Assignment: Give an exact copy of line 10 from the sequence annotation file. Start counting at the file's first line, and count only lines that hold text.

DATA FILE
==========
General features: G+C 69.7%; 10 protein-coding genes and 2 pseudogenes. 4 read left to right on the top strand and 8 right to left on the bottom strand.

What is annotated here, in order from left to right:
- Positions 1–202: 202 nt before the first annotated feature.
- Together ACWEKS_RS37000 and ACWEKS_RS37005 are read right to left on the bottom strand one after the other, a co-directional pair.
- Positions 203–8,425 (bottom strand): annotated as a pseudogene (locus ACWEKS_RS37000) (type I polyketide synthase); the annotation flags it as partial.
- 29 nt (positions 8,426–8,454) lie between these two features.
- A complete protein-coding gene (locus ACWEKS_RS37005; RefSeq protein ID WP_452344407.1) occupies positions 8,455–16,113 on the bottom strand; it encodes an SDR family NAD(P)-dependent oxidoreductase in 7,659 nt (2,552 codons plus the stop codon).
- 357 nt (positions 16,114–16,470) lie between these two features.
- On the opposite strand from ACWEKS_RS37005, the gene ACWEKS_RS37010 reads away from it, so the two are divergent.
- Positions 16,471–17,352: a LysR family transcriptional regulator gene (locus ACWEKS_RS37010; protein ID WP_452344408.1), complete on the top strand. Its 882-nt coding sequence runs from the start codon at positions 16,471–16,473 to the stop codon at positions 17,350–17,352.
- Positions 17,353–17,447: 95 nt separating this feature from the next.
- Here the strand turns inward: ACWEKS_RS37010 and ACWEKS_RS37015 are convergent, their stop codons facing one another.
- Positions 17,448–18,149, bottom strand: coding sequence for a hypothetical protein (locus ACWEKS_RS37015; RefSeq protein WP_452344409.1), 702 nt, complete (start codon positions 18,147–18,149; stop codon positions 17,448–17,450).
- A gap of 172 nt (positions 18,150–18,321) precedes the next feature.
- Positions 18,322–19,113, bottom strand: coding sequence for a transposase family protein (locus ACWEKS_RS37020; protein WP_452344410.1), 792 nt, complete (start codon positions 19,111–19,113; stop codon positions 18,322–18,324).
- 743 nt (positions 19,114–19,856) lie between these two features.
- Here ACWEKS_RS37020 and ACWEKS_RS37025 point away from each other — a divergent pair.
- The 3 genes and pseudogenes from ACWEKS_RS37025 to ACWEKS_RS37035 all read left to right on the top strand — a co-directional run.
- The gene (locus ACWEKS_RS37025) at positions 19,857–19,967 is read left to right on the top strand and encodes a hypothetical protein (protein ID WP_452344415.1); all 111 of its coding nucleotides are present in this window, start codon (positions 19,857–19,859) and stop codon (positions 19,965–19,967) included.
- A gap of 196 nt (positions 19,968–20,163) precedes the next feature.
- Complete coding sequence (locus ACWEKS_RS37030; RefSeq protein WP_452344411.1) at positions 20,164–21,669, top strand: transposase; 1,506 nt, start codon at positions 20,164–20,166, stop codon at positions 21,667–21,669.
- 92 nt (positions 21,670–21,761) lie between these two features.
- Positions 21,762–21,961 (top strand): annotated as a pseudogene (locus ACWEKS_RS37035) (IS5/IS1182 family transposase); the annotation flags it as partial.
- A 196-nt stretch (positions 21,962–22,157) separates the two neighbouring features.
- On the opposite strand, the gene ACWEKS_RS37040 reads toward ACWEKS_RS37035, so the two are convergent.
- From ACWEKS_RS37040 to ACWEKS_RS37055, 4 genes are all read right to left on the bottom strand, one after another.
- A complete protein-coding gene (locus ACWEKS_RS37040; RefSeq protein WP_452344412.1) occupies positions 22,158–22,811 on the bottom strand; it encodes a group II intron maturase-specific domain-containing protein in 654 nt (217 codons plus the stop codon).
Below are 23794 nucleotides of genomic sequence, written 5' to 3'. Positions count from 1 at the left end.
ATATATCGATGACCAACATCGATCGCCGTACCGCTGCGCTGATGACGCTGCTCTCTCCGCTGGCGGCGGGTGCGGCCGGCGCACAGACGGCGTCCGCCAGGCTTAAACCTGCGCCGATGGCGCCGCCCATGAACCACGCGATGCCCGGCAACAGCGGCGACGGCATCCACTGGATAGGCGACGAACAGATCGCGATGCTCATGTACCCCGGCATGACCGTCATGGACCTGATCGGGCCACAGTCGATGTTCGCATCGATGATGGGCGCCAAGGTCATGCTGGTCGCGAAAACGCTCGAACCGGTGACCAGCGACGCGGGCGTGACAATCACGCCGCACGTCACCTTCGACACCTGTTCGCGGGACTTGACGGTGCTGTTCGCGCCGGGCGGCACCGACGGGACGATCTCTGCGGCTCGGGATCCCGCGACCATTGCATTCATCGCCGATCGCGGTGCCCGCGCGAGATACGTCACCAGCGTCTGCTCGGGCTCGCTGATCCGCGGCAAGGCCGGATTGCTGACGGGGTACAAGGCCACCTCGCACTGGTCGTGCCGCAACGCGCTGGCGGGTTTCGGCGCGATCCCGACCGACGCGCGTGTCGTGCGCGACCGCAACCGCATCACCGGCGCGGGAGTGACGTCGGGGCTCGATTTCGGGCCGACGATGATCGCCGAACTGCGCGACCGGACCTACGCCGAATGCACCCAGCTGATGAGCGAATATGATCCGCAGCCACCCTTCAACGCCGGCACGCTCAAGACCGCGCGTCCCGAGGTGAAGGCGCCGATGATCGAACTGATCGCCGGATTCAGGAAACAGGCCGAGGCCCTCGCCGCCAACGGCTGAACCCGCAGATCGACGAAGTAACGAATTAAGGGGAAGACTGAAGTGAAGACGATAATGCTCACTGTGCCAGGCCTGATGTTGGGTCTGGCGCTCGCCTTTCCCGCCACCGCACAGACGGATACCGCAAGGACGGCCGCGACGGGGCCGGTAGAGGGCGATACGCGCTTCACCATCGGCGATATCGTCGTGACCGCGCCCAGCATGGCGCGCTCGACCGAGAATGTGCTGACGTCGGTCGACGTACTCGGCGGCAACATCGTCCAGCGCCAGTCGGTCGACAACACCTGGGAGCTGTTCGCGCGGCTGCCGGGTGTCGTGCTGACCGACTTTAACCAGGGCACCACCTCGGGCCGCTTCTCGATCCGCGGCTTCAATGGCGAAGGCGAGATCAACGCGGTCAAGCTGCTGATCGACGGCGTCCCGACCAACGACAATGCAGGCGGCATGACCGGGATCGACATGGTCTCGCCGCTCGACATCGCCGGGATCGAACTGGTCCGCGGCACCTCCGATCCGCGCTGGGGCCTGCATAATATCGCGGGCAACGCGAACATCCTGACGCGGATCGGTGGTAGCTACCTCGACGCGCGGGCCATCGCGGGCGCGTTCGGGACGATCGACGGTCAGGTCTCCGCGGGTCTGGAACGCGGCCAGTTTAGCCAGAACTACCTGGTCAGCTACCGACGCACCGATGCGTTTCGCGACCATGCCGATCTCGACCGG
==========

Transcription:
- Positions 16,471–17,352: a LysR family transcriptional regulator gene (locus ACWEKS_RS37010; protein ID WP_452344408.1), complete on the top strand. Its 882-nt coding sequence runs from the start codon at positions 16,471–16,473 to the stop codon at positions 17,350–17,352.